2. Living in a crowded environment leads us to adopt a more future-oriented mindset, such as investing more in long-term relationships: Whatever the causes, once regional differences in personality are established, one possibility is that they may become self-perpetuating as there is evidence that people are drawn to live in areas occupied by others with similar character profiles to their own. Given how important personality traits are to life outcomes at the individual level – from wellbeing to career success – this issue of national differences in personality is arguably more than a lively conversation topic for a dinner party. Any cross-cultural differences in trait levels at the national level might contribute to, or at least reflect, international differences in such things as wealth, happiness, corruption, innovation, and health. Higher-trait neuroticism, for example, is strongly associated with numerous negative health outcomes, including mental health diagnoses like anxiety and depression, but also chronic physical conditions like heart disease and dementia. It stands to reason that in countries where average trait neuroticism is higher, citizens will be more vulnerable to physical and mental ill health. Personality differences around the world might even have contributed to the emergence of different political systems. Although we can’t conclude that more of this personality trait in a national population causes democracy , Barceló believes this is certainly plausible and that part of the reason is that open-minded citizens are more motivated by self-expression and less by traditional values. “Societal personality differences may play a larger role in predicting a country’s democracy than previously realized,” he said. At the very least, the findings on international differences in personality could be another reason for us to question our assumptions about other countries’ attitudes and behaviours. As the personality psychologist Richard Robins commented in 2005, this line of research suggests that “in contrast to personality traits – which reflect actual differences in the way people think, feel and behave – stereotypes about national character seem to be social constructions designed to serve specific societal purposes.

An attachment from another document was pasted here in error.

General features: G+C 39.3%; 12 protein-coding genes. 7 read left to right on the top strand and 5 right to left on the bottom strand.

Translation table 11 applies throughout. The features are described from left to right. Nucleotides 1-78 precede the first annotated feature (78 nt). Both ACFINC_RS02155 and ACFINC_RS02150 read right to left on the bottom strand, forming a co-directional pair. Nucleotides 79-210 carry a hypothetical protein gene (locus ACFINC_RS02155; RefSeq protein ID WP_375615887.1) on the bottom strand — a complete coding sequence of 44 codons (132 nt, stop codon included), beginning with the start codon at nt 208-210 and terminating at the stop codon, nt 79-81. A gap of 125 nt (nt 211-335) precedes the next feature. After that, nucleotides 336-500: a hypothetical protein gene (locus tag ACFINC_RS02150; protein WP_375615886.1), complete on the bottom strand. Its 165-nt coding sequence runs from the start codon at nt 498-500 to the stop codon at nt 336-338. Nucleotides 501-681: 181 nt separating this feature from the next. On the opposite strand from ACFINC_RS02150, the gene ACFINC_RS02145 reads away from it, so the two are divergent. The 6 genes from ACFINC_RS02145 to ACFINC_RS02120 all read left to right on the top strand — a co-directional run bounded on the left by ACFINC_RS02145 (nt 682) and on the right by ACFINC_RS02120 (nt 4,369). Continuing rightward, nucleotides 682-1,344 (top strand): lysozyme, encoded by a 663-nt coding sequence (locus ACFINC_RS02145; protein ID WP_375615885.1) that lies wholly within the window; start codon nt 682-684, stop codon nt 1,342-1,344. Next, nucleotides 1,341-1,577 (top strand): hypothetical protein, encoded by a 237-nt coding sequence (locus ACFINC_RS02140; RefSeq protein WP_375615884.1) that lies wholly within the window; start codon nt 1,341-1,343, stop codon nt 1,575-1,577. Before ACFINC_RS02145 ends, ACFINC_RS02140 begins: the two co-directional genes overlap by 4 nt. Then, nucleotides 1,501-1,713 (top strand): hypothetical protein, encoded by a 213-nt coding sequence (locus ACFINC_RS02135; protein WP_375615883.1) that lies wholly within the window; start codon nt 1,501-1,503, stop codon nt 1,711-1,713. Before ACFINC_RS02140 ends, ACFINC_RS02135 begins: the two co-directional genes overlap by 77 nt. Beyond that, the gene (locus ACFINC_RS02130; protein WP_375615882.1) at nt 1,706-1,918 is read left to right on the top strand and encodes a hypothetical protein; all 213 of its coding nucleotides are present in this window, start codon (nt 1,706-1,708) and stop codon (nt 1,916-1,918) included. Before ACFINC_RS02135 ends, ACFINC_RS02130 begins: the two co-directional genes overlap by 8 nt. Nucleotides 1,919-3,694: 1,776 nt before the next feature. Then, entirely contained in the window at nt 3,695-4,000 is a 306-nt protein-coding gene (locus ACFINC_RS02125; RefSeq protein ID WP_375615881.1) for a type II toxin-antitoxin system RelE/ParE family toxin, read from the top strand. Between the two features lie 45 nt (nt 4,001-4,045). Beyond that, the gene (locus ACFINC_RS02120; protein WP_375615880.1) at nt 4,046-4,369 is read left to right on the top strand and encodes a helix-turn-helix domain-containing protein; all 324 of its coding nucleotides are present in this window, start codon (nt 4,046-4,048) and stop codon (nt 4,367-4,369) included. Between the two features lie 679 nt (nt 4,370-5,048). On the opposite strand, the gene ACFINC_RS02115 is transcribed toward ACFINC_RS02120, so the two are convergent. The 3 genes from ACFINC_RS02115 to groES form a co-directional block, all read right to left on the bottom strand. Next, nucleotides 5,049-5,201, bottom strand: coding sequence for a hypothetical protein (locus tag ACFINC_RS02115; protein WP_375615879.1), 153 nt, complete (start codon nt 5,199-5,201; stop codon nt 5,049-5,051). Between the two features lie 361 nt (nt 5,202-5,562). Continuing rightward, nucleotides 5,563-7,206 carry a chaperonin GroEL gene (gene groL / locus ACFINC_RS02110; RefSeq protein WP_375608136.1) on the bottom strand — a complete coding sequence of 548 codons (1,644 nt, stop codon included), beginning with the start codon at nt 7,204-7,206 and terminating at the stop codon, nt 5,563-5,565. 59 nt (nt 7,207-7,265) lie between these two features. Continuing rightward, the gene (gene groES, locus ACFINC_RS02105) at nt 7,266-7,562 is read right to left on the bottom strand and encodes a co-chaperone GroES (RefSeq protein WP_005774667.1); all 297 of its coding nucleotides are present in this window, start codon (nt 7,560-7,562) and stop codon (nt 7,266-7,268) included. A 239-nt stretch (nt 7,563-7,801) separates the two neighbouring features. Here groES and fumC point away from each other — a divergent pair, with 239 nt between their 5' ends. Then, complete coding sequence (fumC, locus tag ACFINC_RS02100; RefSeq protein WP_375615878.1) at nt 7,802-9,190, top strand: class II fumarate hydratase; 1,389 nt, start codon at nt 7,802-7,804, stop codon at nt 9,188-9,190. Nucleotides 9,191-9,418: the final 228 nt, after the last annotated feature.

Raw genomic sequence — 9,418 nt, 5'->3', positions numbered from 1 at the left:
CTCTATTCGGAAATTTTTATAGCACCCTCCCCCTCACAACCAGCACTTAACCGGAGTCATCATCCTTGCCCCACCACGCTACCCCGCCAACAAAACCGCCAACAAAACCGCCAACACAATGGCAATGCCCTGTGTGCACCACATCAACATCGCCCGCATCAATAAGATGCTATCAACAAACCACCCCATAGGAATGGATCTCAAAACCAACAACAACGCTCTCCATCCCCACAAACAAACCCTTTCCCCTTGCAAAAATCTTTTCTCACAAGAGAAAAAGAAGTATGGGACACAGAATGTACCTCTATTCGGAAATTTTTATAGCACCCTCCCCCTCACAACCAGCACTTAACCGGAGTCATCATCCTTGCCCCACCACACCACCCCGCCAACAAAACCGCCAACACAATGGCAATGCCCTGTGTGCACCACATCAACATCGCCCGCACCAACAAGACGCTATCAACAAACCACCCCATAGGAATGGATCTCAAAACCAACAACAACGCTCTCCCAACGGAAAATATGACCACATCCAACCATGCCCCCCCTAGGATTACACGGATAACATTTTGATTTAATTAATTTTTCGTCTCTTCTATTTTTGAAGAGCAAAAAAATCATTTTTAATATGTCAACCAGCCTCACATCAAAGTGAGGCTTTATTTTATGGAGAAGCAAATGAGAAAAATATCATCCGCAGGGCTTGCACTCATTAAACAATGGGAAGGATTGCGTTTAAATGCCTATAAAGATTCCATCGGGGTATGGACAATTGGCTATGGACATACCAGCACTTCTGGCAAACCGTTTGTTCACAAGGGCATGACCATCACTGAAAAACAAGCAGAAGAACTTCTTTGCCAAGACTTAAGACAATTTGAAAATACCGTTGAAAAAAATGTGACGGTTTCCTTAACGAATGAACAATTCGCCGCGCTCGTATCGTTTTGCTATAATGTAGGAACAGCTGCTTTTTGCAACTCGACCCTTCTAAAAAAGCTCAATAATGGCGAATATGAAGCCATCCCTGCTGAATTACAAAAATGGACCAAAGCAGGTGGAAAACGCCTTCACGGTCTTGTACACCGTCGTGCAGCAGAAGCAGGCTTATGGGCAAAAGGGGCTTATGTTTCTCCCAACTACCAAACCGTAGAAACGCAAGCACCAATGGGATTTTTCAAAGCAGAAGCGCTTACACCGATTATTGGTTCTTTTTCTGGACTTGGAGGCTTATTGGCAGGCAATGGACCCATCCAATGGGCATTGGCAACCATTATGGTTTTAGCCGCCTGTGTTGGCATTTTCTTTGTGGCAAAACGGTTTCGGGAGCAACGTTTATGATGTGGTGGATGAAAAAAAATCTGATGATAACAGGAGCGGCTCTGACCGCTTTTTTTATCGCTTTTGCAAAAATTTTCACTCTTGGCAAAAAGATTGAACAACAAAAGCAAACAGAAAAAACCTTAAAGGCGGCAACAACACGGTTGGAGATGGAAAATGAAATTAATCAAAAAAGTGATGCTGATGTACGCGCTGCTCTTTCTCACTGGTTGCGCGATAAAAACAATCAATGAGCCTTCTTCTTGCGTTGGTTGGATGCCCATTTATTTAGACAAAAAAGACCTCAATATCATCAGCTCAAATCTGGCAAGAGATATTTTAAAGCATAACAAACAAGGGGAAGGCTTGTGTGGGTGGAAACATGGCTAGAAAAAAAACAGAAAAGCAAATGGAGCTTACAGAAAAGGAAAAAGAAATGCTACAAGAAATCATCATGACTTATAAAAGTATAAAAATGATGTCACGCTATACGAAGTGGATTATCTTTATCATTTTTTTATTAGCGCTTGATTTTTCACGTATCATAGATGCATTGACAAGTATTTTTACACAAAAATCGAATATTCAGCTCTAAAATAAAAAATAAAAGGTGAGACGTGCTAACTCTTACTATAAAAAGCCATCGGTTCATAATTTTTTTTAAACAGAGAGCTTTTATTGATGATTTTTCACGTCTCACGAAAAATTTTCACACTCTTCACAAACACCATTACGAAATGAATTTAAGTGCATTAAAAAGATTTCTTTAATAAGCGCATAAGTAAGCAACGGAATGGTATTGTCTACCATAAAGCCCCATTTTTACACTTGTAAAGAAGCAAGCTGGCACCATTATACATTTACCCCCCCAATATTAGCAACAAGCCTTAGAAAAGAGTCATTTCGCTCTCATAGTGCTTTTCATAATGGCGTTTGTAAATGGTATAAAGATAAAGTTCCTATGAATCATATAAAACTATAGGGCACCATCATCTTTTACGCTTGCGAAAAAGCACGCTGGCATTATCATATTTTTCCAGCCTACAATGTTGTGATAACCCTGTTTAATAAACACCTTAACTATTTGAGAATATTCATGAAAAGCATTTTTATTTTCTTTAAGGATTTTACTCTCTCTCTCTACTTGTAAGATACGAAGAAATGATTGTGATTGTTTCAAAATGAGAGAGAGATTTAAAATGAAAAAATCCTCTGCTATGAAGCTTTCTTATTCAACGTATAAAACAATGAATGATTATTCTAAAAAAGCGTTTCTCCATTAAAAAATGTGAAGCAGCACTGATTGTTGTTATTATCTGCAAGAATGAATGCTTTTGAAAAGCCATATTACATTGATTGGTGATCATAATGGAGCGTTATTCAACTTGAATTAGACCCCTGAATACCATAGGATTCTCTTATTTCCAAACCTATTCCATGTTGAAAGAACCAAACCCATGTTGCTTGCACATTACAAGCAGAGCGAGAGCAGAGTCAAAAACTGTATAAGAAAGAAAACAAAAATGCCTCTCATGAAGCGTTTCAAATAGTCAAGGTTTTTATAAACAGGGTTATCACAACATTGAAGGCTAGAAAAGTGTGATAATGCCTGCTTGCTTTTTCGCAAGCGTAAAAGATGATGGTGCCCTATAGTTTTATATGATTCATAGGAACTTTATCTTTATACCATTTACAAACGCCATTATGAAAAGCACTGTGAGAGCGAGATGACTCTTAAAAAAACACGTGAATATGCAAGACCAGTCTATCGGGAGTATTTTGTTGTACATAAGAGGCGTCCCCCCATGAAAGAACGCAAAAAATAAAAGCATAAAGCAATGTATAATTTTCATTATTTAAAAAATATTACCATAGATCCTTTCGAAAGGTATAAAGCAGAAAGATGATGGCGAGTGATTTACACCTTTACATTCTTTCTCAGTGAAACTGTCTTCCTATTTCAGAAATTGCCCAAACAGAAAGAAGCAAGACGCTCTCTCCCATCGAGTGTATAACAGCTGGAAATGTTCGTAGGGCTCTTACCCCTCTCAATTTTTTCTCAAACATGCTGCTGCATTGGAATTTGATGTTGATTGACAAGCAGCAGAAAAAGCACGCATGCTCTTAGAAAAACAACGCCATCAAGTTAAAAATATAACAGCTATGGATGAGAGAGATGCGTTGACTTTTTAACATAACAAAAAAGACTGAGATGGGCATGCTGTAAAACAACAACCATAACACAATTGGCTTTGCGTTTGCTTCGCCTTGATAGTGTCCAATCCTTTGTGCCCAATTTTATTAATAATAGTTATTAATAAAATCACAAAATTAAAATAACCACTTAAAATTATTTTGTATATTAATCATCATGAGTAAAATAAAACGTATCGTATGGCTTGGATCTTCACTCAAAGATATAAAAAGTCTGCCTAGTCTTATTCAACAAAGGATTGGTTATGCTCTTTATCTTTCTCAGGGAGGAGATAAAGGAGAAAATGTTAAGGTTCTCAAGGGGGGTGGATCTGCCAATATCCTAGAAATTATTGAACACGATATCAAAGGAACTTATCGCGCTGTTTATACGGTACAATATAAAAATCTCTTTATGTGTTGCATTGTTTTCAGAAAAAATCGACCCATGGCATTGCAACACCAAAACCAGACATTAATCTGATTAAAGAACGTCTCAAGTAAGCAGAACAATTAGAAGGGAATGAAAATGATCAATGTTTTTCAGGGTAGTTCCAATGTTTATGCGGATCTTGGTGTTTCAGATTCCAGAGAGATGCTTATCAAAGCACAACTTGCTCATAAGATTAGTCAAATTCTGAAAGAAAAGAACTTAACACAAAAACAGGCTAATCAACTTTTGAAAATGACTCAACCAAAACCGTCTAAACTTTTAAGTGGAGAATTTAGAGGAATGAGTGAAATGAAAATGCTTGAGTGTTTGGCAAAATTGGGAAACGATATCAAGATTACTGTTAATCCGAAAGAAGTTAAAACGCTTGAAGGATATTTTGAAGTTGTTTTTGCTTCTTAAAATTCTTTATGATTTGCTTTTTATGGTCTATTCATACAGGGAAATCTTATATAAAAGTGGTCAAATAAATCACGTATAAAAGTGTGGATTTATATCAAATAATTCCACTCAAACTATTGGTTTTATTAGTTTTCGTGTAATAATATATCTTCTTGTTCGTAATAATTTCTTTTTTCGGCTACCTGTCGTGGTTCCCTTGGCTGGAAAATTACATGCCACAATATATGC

Although humility is a universal virtue, it is also quite rare. When we appoint humble people to leadership roles, they are less likely to damage their teams and organizations. In fact, even narcissistic leaders will be able to exert a positive influence on their teams and organizations when they have some humility. We would probably not value humility as much if we had it in abundance. Or perhaps the bigger issue is that while we do like and value humility, we are more seduced by charisma, confidence, and arrogance.

Therefore, we often end up selecting incompetent men over competent women for leadership roles. If you are too assertive, you will end up being less likable, and if you are self-critical, humble, and caring, you will not be leadership material. In reality, the very trait that we like to revere may end up hindering career success because we are more likely to punish humility than reward it, even if we still like the idea of successful people being humble. Here are three signs that humility may be working against you in your career.
Besides if you do have any questions give me a call: https://clarity.fm/joy-brotonath


Answered 6 months ago